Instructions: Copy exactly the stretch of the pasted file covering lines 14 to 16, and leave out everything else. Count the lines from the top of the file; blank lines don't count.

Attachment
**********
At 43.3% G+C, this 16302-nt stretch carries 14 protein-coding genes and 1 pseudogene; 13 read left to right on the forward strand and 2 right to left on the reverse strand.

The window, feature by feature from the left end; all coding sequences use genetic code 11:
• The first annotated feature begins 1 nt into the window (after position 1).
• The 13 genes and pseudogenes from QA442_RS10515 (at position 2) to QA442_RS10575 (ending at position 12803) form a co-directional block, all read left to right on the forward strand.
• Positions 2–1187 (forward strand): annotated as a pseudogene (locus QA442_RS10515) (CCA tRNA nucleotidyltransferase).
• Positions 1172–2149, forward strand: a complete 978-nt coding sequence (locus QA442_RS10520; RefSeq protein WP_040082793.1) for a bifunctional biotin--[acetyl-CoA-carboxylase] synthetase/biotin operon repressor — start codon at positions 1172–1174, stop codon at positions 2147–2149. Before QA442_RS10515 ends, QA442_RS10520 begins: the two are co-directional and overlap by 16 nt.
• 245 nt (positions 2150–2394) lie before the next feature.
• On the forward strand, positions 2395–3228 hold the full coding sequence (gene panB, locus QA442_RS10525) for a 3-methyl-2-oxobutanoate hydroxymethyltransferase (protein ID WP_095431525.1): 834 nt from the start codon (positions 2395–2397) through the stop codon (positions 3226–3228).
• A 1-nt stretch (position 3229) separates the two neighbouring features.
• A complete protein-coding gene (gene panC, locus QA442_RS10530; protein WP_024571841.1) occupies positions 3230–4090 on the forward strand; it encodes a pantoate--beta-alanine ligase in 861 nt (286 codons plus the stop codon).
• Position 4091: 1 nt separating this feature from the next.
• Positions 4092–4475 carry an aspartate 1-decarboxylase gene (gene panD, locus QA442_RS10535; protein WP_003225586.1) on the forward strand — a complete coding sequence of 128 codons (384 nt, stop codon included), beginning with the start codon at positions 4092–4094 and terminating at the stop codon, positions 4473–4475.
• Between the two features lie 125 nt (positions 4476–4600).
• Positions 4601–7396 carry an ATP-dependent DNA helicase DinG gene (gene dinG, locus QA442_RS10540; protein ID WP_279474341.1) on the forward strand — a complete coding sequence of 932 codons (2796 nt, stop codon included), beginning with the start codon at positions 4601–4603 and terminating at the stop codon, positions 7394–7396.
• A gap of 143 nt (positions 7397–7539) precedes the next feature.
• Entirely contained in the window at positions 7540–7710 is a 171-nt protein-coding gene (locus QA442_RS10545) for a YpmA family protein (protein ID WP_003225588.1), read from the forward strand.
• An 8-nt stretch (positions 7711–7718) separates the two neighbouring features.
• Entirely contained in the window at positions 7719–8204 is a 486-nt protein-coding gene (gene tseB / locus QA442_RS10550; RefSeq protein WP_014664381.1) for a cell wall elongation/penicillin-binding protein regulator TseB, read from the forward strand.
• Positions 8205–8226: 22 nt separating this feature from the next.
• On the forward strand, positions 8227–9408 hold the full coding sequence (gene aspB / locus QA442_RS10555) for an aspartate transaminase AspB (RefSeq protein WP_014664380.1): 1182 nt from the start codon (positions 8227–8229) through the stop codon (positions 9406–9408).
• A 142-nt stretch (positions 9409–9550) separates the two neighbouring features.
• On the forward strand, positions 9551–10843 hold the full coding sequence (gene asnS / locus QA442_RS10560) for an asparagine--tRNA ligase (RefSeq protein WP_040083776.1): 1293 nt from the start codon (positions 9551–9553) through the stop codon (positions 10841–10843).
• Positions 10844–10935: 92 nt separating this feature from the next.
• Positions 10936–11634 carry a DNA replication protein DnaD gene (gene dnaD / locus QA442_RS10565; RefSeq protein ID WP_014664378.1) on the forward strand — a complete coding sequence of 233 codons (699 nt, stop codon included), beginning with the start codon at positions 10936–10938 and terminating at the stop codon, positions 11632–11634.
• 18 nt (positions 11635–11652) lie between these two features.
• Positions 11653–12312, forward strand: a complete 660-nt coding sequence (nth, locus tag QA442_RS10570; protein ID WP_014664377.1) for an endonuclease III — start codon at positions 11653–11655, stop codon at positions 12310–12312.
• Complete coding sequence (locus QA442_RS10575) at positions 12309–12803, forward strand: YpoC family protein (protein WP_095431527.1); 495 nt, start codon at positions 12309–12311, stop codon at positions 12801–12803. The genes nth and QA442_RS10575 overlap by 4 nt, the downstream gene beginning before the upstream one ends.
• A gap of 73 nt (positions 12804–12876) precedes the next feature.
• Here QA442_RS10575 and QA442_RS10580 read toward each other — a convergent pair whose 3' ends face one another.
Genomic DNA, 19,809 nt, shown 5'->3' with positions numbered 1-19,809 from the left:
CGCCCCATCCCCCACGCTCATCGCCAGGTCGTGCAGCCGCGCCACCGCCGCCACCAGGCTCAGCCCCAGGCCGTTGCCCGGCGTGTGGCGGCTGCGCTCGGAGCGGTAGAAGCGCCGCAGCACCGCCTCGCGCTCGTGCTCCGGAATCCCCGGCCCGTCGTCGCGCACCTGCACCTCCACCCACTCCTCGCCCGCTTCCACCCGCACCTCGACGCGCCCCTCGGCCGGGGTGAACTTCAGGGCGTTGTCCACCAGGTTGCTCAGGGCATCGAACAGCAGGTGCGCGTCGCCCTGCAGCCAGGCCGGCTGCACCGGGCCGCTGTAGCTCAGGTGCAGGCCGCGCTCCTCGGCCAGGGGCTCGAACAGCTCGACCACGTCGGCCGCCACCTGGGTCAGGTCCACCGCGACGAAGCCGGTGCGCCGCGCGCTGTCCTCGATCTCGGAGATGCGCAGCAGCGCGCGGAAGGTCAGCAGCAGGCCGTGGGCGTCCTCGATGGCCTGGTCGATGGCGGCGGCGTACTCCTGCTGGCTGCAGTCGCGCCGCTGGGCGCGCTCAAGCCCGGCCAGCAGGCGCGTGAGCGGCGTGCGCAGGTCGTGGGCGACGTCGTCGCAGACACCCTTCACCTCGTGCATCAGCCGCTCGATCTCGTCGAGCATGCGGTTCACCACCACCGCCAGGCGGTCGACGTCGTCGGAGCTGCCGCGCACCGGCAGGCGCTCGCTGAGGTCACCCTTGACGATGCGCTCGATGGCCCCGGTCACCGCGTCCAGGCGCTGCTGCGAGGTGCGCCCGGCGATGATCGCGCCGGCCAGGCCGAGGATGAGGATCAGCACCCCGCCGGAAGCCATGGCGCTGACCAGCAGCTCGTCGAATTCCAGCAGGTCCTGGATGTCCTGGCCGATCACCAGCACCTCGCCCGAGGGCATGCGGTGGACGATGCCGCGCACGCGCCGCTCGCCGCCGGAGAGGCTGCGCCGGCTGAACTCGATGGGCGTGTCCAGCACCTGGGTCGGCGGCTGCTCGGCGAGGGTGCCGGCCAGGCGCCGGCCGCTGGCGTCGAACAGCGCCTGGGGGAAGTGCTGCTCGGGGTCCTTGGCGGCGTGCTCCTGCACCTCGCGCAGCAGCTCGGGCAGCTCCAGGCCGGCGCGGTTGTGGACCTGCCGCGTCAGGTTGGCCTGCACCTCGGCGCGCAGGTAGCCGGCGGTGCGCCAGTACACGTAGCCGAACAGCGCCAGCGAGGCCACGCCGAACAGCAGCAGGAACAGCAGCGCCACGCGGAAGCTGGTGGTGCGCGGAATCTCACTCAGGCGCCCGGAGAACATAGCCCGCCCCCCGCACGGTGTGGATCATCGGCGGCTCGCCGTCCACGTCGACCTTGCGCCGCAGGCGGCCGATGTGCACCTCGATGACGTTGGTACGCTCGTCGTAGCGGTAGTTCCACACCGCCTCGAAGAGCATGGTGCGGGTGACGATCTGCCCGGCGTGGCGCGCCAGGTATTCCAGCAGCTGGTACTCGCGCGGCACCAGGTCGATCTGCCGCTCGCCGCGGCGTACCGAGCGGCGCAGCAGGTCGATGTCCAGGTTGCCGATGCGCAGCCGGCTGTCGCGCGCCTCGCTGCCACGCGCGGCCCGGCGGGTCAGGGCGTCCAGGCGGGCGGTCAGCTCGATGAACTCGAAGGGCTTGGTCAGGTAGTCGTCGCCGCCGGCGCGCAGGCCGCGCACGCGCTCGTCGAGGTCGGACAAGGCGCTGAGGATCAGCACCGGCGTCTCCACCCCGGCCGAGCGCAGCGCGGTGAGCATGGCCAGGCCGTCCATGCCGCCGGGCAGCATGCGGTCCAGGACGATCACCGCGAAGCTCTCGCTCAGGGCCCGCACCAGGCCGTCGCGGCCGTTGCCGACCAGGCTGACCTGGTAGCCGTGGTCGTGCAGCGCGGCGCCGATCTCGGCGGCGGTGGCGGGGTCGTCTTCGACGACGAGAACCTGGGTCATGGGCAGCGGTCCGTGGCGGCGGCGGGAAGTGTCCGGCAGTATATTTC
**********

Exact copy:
• Positions 4601–7396 carry an ATP-dependent DNA helicase DinG gene (gene dinG, locus QA442_RS10540; protein ID WP_279474341.1) on the forward strand — a complete coding sequence of 932 codons (2796 nt, stop codon included), beginning with the start codon at positions 4601–4603 and terminating at the stop codon, positions 7394–7396.
• A gap of 143 nt (positions 7397–7539) precedes the next feature.
• Entirely contained in the window at positions 7540–7710 is a 171-nt protein-coding gene (locus QA442_RS10545) for a YpmA family protein (protein ID WP_003225588.1), read from the forward strand.